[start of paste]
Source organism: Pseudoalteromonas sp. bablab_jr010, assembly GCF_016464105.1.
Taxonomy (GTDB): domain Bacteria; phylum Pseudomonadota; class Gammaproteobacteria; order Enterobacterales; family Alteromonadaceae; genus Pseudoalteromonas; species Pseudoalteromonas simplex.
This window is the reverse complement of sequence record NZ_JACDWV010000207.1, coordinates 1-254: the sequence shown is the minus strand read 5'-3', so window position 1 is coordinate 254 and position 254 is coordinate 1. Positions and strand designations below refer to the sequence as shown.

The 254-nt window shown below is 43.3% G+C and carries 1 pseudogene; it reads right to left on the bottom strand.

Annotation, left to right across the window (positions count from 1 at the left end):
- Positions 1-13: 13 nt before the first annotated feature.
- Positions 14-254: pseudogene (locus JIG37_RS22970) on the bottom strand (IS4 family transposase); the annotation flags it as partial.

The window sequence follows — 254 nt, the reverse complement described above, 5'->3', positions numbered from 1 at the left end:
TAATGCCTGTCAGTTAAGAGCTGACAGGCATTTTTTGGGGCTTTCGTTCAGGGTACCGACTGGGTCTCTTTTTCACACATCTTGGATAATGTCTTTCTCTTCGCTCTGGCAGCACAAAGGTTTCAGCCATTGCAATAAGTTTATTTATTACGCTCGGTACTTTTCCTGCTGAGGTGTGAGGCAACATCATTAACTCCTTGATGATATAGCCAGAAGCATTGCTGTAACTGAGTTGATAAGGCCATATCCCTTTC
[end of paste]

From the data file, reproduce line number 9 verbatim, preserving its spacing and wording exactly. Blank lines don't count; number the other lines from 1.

TAATGCCTGTCAGTTAAGAGCTGACAGGCATTTTTTGGGGCTTTCGTTCAGGGTACCGACTGGGTCTCTTTTTCACACATCTTGGATAATGTCTTTCTCTTCGCTCTGGCAGCACAAAGGTTTCAGCCATTGCAATAAGTTTATTTATTACGCTCGGTACTTTTCCTGCTGAGGTGTGAGGCAACATCATTAACTCCTTGATGATATAGCCAGAAGCATTGCTGTAACTGAGTTGATAAGGCCATATCCCTTTC